Have you always dreamed of having a more meaningful way to interact with your 3D printer, other than exclusively printing things you found on Thingiverse? Have you ever needed to conjure a specific shape out of thin air? The quickest way to up your 3D printing game is to learn a flavor or two of Computer Aided Design.
Freshly returned from the Mandelbrotian fractal shores of SIGGRAPH,
my heart swells with 3D printing. Although primarily a computer
graphics conference, all the major players in Additive Manufacturing
were out in force: Stratasys, 3D Systems, and Formlabs (Thanks for the coupon code). Arguably, 3D printing isn't as much of a hot topic today as it was two or three years ago.
Why do you think that is?
Hypothesis: lack of hobbyist CAD users.
now I'm sure you've heard my plastic Yoda head tirade. TL;DR - When
given technology reminiscent of Star Trek replicators, why is it that
most users produce junk inferior to that from a Mold-A-Rama?
Worthwhile CAD tools have traditionally been equal parts unaffordable and challenging to learn.
was a time, not long ago, when you had to be a degreed professional,
backed by a corporate bank account, to access CAD tools. Hell, it
wasn't until the late 90's that desktop computers were fast, small, and
economical enough to run CAD applications, which still to this day can
cost thousands of dollars. One of the most widely-accepted CAD tool
today, CATIA, isn't widely taught at the university level, despite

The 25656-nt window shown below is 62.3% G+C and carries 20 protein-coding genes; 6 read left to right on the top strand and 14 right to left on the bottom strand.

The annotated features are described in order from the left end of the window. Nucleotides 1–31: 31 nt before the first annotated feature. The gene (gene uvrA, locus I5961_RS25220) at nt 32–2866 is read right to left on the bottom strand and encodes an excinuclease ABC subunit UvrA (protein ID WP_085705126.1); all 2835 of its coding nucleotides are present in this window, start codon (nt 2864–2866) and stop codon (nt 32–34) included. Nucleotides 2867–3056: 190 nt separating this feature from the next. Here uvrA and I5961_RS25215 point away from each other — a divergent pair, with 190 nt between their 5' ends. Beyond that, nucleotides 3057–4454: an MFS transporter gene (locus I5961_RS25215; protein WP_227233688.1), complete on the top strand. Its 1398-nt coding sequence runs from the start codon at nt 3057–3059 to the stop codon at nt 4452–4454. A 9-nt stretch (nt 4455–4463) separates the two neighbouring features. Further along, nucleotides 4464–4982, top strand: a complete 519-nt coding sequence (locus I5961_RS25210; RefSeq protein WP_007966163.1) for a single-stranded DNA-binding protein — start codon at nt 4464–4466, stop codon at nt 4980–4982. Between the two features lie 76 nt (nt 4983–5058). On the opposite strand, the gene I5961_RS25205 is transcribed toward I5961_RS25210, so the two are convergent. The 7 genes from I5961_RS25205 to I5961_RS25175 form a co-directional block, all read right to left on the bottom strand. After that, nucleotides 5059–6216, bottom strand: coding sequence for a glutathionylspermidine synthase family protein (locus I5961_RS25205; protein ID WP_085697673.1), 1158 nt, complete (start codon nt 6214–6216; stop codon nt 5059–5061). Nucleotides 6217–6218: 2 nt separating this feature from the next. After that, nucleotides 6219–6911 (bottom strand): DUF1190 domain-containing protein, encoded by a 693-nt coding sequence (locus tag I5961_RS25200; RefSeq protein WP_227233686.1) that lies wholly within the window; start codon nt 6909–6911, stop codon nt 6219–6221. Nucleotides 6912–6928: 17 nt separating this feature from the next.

having thousands of installations at major corporations like Boeing and
Today is a totally different world. Off the top of my head I
can think of a handful of very powerful CAD tools that are available to
use for free, or nearly free. I grew up on Solidworks, so moving to Onshape
was like moving from Coke to Diet Coke; the general flavor is similar,
with less calories. Recently, I've spent an awful lot of time in Autodesk Fusion360
lately, and I must say, the more I use it, the more I like it. Where
else can you find such powerful CAD/CAM tools that will take your shape
and output code to your CNC machine? The price is definitely right,
For the more masochistic types out there, there's always Freecad (huh?), Sketchup (no thanks), and OpenSCAD (nope nope nope). Keep
in mind that 3D software breeds cliques that put teenage girls to
shame. Alls I'm saying is that there are options nowadays.
On the left, you see
the same basic design replicated in many different CAD environments.
From the top, you have: Solidworks, Autocad Inventor, Freecad,
OpenSCAD, Sketchup, and Catia. That's only naming a few of the choices
They all will make the same part, the difference is in
approach. Every single one of these softwares will output the fabled STL
file, universally accepted by 3D printers everywhere*.
we've only covered CAD tools for engineering-type modeling. We haven't
begun to explore the world of Direct Editing. Instead of designing
parts in terms of dimensions and absolute shapes, Direct Editing, also
known as Subdivision Modeling, is more like sculpting a statue out of
clay. I don't have any personal experience with any of those yet, I'll
get back to you when I do. To rattle off a few names: Maya, Zbrush,
Wise grandfather say - "The best time to plant
a tree was twenty years ago. The second-best time to plant a tree is
now." Whether you cut your teeth on Autocad '88 or have never touched
CAD tools before, today's availability and accessibility of such tools
is unprecedented. It certainly won't be a burden to your life to have a
smattering of CAD, I promise.
Imagine what tomorrow can bring,
considering that software development isn't going backwards any time